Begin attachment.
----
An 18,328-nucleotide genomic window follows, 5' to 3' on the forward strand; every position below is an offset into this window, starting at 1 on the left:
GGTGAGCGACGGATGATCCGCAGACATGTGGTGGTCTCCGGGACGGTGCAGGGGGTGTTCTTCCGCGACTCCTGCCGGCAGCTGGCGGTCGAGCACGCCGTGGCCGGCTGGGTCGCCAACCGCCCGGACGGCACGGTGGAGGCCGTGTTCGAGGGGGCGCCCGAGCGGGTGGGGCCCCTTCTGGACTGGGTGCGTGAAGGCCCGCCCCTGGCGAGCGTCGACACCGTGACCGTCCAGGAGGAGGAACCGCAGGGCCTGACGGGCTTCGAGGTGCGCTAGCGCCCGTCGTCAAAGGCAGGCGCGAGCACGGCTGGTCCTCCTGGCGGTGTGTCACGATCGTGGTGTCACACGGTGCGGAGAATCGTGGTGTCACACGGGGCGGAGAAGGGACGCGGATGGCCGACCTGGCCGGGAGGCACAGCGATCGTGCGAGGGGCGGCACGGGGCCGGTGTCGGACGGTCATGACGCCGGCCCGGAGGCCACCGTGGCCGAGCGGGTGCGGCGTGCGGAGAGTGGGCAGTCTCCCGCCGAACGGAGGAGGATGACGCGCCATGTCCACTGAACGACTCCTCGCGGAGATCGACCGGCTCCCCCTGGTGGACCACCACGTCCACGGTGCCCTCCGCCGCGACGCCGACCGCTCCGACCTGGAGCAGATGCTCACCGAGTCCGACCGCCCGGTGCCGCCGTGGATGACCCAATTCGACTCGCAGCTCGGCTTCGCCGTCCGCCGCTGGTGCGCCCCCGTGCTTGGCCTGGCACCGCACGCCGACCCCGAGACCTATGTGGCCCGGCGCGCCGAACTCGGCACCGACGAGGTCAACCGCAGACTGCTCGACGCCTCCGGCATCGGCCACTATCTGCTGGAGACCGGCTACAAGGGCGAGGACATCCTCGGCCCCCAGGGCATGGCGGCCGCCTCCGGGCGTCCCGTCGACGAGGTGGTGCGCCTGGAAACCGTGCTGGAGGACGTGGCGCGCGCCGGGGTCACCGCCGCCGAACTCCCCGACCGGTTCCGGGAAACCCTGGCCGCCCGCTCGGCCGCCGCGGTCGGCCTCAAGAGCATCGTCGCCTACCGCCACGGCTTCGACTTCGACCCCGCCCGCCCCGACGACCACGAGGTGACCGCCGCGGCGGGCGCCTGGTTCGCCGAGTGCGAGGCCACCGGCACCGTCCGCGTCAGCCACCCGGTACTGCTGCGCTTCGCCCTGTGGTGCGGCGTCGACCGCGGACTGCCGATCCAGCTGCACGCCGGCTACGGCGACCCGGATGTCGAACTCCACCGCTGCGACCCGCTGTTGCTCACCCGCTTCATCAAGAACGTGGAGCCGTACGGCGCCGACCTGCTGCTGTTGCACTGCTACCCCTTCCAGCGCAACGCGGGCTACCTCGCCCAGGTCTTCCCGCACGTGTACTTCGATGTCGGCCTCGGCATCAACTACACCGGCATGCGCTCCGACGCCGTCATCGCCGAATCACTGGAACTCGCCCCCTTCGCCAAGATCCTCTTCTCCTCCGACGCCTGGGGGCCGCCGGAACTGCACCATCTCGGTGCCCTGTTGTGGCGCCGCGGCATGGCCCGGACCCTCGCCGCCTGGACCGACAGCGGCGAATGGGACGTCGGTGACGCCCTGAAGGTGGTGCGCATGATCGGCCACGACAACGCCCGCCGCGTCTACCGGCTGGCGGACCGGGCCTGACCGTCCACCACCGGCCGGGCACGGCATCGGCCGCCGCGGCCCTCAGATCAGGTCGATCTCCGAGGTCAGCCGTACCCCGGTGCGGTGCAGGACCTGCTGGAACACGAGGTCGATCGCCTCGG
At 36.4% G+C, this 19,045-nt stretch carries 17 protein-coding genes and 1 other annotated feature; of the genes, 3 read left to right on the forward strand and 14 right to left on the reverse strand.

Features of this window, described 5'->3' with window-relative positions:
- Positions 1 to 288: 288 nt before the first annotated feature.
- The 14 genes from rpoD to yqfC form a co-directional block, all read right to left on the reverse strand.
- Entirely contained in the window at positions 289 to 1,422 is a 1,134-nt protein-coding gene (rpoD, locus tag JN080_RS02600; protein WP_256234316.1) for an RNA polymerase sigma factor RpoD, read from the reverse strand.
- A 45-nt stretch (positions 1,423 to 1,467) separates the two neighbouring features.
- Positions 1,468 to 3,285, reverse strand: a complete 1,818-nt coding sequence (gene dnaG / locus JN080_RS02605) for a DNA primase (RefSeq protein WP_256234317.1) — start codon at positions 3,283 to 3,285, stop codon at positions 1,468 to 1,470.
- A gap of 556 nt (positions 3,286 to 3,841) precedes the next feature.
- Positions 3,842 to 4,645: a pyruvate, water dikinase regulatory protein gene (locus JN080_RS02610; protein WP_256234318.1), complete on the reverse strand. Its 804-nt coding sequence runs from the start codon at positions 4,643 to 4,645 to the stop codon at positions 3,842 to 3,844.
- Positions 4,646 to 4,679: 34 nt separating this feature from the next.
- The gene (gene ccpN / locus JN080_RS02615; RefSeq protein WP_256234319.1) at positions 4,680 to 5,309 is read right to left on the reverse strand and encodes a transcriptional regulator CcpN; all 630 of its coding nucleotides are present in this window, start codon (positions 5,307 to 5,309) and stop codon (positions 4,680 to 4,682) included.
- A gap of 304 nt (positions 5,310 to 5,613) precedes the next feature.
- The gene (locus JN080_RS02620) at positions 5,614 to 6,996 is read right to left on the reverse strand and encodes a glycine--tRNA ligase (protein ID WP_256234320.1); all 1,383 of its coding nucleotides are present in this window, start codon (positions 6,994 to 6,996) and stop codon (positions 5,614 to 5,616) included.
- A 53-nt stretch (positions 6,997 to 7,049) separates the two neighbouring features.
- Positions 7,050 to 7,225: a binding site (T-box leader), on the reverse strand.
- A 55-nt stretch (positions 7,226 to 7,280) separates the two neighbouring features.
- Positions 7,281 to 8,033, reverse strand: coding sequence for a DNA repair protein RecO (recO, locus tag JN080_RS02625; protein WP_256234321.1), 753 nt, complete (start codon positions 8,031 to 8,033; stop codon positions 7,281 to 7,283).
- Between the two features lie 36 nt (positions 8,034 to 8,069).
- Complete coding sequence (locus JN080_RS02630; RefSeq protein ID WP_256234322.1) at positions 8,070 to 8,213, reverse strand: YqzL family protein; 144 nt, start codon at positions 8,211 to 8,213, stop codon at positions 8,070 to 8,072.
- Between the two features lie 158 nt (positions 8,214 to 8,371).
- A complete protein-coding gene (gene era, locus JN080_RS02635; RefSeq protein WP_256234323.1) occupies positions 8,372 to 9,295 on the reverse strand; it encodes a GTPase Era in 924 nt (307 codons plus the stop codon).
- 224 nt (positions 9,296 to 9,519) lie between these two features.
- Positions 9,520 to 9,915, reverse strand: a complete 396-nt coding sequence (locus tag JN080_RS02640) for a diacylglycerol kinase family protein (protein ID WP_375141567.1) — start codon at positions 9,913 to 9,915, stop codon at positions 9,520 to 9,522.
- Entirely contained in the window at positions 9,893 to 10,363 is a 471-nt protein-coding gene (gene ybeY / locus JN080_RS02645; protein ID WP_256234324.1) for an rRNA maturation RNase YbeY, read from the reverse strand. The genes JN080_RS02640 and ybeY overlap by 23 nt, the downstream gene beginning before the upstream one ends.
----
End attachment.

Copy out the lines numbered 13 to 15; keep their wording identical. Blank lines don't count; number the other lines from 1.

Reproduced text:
- The gene (gene ccpN / locus JN080_RS02615; RefSeq protein WP_256234319.1) at positions 4,680 to 5,309 is read right to left on the reverse strand and encodes a transcriptional regulator CcpN; all 630 of its coding nucleotides are present in this window, start codon (positions 5,307 to 5,309) and stop codon (positions 4,680 to 4,682) included.
- A gap of 304 nt (positions 5,310 to 5,613) precedes the next feature.
- The gene (locus JN080_RS02620) at positions 5,614 to 6,996 is read right to left on the reverse strand and encodes a glycine--tRNA ligase (protein ID WP_256234320.1); all 1,383 of its coding nucleotides are present in this window, start codon (positions 6,994 to 6,996) and stop codon (positions 5,614 to 5,616) included.